Mike Adams thinks Romney is a better choice than Obama. He’s entitled to his opinion:
My vote was changed from “going-to-sit-this-one-out” to Romney. But it did not take a 90-minute debate to do it. It only took one line. He didn’t have me at “hello.” He got me when he scolded a boyish eye-contact-avoiding president for over-spending. Specifically, he got me when he looked right at Obama and characterized the current spending problem as “immoral.”
Of course “overspending” is “immoral.” It implies that you’re spending money you don’t have and that you borrowed it or created it or stole it from someone else. What annoys me about Adams is his unwillingness to mention the Constitution. I don’t mean to sound like a broken record here, but I am annoyed at his facile unwillingness to note that all these questions about “proper” and “improper” spending have nearly all been answered years ago – 225 years ago, to be exact.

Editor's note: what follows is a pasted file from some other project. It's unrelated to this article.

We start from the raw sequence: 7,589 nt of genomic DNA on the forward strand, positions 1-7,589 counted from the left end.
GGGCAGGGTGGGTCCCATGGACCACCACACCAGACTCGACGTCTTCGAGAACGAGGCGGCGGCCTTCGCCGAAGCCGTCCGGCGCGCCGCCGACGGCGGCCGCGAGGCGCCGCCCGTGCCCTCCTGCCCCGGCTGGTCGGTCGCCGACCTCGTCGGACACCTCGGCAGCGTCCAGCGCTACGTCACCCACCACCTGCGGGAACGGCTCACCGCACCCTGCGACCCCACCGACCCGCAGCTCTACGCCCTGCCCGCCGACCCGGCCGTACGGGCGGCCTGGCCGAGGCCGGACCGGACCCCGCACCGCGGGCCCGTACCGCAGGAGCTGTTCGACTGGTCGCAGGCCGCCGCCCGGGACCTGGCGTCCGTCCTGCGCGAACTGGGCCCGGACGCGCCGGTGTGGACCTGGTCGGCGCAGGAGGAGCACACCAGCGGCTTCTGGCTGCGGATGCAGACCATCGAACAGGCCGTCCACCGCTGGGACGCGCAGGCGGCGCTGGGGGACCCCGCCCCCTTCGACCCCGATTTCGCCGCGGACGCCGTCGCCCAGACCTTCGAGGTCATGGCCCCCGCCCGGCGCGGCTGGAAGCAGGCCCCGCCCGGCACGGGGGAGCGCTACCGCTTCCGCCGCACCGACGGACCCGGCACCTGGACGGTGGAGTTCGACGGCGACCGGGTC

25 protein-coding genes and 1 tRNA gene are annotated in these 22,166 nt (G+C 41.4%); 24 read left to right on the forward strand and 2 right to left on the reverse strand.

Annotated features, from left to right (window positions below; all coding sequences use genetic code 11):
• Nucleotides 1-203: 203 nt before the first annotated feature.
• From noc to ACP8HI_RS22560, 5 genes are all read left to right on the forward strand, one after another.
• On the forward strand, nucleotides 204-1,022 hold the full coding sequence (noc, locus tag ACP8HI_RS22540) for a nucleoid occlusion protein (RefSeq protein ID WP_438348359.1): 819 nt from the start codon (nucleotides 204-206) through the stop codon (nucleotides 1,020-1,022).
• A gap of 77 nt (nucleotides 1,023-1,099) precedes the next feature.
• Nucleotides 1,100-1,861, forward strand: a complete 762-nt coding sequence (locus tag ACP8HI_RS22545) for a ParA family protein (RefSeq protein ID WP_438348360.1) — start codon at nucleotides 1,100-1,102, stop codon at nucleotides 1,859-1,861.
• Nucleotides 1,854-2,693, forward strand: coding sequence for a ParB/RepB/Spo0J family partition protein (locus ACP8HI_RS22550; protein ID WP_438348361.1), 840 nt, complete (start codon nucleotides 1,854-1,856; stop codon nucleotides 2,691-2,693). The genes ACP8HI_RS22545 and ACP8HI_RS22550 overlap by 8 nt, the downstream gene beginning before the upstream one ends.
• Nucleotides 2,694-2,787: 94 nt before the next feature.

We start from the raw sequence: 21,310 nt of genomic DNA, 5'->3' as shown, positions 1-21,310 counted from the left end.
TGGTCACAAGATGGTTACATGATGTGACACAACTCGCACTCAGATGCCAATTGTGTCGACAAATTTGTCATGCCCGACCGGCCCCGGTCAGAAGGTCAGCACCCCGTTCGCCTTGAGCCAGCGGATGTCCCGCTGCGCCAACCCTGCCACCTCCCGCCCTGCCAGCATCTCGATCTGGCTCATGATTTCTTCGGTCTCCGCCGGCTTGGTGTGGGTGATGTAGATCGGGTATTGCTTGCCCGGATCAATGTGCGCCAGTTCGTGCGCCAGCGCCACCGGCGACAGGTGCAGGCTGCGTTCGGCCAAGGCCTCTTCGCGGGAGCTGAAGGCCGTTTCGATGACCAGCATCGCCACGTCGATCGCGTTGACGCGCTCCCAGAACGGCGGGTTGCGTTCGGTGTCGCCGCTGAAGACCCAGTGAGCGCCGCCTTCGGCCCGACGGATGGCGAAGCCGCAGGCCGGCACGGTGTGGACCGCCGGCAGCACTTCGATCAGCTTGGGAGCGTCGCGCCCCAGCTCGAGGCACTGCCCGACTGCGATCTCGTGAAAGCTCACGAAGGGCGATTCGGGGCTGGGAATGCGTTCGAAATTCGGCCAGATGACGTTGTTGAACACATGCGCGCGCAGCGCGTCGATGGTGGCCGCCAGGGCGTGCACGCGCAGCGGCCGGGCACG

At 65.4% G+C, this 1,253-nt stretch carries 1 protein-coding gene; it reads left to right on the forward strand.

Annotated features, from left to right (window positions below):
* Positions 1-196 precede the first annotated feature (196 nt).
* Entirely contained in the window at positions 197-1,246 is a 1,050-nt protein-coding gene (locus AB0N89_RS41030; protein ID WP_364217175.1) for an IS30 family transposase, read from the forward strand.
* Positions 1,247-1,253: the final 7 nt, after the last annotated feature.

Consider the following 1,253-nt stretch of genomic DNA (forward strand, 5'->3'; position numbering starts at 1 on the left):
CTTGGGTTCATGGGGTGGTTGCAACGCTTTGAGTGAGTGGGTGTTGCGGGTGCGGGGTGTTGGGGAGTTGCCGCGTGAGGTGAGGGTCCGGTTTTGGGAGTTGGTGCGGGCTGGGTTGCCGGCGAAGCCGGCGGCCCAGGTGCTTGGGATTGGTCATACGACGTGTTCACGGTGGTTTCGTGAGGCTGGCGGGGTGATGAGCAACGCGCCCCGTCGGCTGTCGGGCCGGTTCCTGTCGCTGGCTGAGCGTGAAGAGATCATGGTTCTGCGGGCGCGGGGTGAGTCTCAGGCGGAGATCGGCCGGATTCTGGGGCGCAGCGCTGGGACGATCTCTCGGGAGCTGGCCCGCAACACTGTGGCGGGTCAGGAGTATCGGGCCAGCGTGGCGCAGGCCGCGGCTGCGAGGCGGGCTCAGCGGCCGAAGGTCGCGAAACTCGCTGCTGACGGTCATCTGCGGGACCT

Adams thinks it has something to do with the Greatest Generation somehow:
Our nation is rooted in a deep tradition of respect for property rights. It is a tradition that was well understood until the Greatest Generation gave birth to the Gratest Generation (mis-spelling intentional) – a generation that now controls our nation’s purse strings. That generation has turned its back on core principles expressed by our Founders. In the process, it has jeopardized the existence of the republic.
He’s getting closer! Will he actually mention the Constitution and its built-in limitations?
Our Founders knew that our rights had a necessary moral component – a necessary moral dimension. In saying they were given by our Creator, they implied as much. But they implied much more than that. The most obvious implication is that God-given rights may not be taken from us by man.
This is a good point. But it still sidesteps the primary issue: candidates for public office, including especially Romney, don’t talk about the Constitution. Perhaps it’s because the Tea Party has educated a lot of people about the Constitution and he doesn’t want to appear sympathetic to their point of view, or even admit that they are a force – an increasing force – for limited government based on it.